Ideally, the difference between the starting and ending numbers is a multiple of the step, but the Scala REPL will hardly complain if that’s not the case, as the following two examples demonstrate:

When we need the `n`th number from a `Range`, it is calculated according to the formula `start + (n - 1) * step`. Keep in mind that this is zero-indexed, and `n` must be at least 0 but not more than `(end - start)/step`.

There are two slightly different ways we can obtain the `n`th number from a `Range`, and they differ only in how much we need to type (six keystrokes, as it so happens).

In the following example, we ask for the ninth number of the “serial sevens” (eighth in zero-indexed):

I figure most programmers would rather use the syntax that looks more like array access rather than the `apply()` syntax. We could be blissfully unaware of `apply()` if we weren’t interested in implementing something like `Range` for our own numeric data type.

There are infinitely many rational numbers between any two consecutive integers (irrational numbers also, which are generally dealt with using rational approximations), but no other integers between them.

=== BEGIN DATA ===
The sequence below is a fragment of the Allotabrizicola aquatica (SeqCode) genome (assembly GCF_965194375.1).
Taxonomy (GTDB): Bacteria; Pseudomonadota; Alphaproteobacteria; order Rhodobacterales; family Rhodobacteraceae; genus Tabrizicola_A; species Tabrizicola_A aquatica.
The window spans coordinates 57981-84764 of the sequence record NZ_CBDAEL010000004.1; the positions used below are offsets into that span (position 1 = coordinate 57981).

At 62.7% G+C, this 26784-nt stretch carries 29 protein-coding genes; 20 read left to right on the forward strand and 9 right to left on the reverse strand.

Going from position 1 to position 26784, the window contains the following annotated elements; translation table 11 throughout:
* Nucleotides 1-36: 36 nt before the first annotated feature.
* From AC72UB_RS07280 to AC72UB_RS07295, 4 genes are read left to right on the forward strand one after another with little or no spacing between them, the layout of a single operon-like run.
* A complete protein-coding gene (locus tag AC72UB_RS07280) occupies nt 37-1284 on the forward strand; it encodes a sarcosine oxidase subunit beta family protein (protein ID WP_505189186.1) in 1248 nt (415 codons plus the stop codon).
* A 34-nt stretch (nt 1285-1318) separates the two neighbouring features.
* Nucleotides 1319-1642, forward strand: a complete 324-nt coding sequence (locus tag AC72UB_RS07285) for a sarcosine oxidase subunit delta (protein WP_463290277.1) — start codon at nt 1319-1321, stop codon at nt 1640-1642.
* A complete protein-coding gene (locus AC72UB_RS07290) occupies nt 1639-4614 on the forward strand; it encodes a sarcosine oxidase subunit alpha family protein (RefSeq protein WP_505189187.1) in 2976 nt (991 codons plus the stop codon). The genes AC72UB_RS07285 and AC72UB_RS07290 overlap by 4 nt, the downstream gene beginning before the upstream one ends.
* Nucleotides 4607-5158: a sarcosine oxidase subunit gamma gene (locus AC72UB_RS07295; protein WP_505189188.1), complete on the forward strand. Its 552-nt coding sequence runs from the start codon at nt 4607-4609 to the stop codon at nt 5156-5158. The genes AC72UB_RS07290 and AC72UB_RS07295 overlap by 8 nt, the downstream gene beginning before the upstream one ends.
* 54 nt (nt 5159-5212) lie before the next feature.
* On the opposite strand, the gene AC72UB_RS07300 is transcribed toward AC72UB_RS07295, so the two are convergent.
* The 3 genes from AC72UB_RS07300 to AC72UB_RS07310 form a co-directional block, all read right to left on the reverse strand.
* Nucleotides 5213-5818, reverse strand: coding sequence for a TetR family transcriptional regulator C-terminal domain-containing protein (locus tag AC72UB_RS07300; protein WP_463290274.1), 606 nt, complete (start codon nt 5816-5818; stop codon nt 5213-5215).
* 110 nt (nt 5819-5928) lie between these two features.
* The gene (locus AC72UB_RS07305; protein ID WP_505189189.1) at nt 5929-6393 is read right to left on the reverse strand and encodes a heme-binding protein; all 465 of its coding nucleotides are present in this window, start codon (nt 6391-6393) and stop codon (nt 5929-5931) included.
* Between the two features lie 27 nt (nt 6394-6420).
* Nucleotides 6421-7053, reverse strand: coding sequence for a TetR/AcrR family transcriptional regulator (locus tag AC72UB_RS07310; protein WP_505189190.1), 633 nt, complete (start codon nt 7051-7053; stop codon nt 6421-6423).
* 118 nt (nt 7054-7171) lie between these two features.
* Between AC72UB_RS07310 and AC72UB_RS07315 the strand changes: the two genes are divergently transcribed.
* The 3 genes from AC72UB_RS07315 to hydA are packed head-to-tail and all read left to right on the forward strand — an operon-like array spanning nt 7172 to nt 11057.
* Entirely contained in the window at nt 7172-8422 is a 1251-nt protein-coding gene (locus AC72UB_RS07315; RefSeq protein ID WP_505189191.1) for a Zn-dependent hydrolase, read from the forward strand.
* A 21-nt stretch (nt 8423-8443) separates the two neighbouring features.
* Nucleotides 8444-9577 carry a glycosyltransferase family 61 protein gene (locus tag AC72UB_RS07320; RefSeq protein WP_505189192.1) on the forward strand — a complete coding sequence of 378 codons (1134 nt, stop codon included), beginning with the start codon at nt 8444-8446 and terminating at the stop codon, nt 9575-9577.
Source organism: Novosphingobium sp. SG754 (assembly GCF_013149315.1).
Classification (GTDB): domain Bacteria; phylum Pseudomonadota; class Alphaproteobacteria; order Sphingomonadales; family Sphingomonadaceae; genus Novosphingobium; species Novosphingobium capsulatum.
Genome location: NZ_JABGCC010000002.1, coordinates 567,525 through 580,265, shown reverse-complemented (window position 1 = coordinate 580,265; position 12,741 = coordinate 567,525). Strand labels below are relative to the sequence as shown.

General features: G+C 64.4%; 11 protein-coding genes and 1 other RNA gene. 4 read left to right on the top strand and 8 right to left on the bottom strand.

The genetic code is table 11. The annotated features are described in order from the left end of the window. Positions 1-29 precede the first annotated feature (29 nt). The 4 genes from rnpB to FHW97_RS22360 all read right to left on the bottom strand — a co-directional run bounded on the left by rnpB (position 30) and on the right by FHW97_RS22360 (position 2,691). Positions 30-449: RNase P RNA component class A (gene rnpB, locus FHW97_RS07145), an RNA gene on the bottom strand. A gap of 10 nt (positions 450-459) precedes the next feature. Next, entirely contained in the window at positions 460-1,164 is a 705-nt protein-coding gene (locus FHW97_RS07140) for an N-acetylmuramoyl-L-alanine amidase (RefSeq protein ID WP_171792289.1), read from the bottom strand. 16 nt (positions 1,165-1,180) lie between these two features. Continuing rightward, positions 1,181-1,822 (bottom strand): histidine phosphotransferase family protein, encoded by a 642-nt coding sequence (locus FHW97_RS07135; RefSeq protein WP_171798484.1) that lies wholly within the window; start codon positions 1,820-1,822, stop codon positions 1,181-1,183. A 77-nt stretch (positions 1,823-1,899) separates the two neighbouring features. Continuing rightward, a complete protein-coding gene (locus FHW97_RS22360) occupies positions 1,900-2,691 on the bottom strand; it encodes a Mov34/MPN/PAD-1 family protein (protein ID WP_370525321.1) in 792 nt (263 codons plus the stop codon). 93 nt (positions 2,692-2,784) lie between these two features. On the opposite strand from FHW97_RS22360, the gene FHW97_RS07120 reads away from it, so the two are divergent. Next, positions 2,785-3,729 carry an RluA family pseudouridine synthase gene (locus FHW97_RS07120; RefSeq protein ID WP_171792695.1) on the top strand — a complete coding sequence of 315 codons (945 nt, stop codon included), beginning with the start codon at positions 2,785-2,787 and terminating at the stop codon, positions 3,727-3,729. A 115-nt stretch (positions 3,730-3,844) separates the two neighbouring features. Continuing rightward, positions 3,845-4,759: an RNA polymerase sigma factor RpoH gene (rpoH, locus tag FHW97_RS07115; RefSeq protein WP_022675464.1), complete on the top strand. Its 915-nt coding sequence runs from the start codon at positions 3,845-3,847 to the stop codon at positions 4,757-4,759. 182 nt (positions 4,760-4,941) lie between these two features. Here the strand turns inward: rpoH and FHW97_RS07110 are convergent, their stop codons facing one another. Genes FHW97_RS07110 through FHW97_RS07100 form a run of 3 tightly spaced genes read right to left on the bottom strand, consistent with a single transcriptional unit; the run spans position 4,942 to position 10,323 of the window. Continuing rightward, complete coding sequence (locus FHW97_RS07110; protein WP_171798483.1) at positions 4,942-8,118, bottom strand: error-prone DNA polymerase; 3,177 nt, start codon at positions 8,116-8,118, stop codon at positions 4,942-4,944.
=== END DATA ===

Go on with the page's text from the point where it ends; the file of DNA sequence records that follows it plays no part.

So it’s not just `Int` that can have `to()` implemented. You can use it, for example, on `Double` if you don’t mind a compiler warning. Also, you must specify a step.

There’s another technicality here: `to()` for `Int` actually comes from `RichInt`, but thanks to a standard implicit conversion, we can use it on instances of `Int`.

What I’m getting at here is that we can implement `to()` for `Fraction`, even though between any two distinct fractions there are infinitely many other fractions. The caller has to specify the step…

Or maybe the step can be inferred. Consider for example the fractions 4/7 and 3/2. The difference between them is 13/14. So maybe our program could infer that the step is 1/14.

Then we would have a list with the following fractions: 4/7, 9/14, 5/7, 11/14, 6/7, 13/14, 1, 15/14, 8/7, 17/14, 9/7, 19/14, 10/7, 3/2.

Actually, it would be some kind of fraction range with start 4/7, end 3/2 and step 1/14. To get, say, the fourth fraction, we’d use the formula 4/7 + 3 × (1/14) = 11/14.

If these fractions look familiar, it might be because they come from `testTo()` in the previous article, which I now repeat here:

And this was the stub to fail the first test: